Babies born a few weeks too soon six times more likely to die

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Researchers in the United States say babies born just a few weeks too soon are six times more likely to die in their first week of life than full-term babies and are also three times more likely to die before their first birthday.

Dr. Joann Petrini, director of the March of Dimes Perinatal Data Center, and co-author of the study, says regardless of the cause, the death rate was higher for preterm babies which suggests they are a more vulnerable group.

The study analysed data from the U.S. Centers for Disease Control and Prevention (CDC) on preterm and full-term infant birth and death rates between 1995 and 2002 in all states.

A baby is considered full term if it is born between 37 and 41 weeks gestation; prematurity is defined as giving birth before 37 weeks.

Late preterm infants are born at 34 to 36 weeks gestation and account for 71 percent of all premature births and 12.5 percent of all births in the United States.

Dr. Petrini says recent studies have documented that these babies have more complications than their full-term counterparts.

The leading cause of death was birth defects, and preterm infants were found to be four times more likely than full-term babies to die of congenital deformities.

Dr. Petrini says even when this was excluded the rate of death was still higher in preterm infants.

The research highlights that late preterm babies are at risk for a broad range of medical complications, including breathing problems, trouble feeding, jaundice and slowed brain development.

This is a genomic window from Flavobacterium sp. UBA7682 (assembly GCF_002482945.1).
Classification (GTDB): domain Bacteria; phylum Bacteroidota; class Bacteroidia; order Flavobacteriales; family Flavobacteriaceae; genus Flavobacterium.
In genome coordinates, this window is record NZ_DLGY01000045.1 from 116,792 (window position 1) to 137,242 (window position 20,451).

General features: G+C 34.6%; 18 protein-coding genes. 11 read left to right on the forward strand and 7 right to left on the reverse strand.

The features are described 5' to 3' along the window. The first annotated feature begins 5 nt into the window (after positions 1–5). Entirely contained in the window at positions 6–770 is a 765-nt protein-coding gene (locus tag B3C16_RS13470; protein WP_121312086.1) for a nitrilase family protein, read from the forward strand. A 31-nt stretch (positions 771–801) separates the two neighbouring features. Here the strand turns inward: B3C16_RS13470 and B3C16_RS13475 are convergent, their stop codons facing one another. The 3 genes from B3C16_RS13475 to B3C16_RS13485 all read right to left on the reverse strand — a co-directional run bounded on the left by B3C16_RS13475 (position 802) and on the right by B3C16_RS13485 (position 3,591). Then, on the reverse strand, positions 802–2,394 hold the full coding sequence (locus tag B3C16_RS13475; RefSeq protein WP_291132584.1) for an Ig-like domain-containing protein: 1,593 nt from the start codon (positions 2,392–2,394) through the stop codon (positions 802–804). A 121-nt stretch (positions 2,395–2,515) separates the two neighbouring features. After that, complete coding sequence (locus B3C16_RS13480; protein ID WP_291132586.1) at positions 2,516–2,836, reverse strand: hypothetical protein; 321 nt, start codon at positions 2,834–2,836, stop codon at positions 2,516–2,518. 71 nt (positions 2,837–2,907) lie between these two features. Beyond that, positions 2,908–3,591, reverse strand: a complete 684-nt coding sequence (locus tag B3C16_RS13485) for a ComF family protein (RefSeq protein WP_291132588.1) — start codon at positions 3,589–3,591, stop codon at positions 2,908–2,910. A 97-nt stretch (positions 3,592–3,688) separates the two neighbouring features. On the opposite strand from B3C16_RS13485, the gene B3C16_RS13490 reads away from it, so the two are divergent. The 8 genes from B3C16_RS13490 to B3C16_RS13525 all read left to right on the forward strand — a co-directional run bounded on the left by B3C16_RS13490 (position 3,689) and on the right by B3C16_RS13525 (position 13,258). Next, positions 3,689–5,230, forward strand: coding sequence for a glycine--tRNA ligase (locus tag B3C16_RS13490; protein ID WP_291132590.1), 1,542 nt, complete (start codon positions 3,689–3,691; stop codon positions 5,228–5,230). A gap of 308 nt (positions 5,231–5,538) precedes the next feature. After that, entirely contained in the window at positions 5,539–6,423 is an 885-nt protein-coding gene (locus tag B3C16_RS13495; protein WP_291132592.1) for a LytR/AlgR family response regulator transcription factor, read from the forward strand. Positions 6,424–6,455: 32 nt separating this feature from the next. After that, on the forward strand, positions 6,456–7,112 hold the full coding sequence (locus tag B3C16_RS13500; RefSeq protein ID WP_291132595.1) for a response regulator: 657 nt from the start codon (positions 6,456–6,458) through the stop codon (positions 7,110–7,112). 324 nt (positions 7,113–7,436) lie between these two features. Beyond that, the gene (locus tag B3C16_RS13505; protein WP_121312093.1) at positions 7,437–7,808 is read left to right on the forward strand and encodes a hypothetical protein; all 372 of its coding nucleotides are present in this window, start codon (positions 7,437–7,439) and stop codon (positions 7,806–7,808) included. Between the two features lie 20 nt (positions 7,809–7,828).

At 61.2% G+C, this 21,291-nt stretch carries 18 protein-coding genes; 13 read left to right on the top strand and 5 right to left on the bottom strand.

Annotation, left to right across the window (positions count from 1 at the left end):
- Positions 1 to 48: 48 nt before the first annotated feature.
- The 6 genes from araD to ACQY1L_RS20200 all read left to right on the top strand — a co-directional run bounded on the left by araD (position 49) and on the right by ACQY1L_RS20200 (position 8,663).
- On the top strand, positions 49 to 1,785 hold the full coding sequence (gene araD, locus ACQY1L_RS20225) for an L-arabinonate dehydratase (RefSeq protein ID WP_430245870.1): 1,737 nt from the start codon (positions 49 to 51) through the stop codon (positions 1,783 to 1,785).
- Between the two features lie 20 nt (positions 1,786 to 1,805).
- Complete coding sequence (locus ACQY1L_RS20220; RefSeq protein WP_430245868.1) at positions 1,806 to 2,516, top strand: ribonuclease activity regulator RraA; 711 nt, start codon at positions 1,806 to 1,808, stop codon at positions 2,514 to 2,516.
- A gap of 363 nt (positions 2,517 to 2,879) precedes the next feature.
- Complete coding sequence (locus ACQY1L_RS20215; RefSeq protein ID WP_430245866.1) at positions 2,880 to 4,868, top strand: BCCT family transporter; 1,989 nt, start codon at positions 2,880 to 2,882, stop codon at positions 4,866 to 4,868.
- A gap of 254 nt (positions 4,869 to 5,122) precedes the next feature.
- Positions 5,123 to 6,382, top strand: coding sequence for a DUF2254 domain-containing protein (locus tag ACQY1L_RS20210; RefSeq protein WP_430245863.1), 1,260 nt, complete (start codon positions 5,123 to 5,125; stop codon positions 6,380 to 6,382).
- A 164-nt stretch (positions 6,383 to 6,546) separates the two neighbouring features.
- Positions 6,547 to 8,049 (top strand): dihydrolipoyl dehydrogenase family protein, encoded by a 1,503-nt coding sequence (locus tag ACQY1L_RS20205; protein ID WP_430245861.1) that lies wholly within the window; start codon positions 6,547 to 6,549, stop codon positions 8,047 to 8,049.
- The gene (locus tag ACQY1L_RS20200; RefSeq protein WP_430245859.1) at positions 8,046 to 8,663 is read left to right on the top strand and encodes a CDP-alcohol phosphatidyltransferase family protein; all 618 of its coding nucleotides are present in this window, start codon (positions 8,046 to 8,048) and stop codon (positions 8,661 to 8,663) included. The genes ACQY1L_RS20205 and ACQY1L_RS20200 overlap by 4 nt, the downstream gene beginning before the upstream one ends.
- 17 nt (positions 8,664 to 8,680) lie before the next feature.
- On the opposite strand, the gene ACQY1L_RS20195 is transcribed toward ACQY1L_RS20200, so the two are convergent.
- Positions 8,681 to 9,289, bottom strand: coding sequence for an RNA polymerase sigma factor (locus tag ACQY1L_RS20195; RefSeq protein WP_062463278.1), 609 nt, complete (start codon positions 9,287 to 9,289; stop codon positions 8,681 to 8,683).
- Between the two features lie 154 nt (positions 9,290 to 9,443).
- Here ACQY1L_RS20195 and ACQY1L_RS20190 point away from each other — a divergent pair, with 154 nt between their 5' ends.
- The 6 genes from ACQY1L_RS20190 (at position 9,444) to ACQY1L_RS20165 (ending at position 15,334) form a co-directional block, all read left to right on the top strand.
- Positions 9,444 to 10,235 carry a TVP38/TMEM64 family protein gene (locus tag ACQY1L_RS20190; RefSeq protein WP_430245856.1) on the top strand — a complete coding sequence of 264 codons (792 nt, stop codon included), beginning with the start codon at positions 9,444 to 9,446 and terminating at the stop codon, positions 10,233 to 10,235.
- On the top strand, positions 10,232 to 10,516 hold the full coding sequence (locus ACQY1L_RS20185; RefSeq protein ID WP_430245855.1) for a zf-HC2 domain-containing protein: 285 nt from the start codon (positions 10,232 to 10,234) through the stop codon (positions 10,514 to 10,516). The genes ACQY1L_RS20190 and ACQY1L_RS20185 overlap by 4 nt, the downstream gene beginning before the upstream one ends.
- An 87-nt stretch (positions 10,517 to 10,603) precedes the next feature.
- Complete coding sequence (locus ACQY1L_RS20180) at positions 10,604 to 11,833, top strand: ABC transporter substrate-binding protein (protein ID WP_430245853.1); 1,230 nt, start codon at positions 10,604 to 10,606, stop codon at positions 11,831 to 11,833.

Other causes of death included sepsis, complications of the placenta and other material complications, and sudden infant death syndrome.

According to Dr. Petrini increases in the numbers of multiple births have helped fuel a rise in late premature babies as about half of all twins and 90 percent of triplets are preterm.

Dr. Petrini says such decisions are complicated but even a few weeks can make a difference and doctors should consider this information when deciding whether to induce delivery or perform a C-section before a baby is full term.

Thirty percent of all deliveries are now C-sections.

The treatment of premature babies costs billions each year and treating late preterm babies is estimated to cost as much as 10 times more than for full-term babies.

The study appears in the Journal of Pediatrics.

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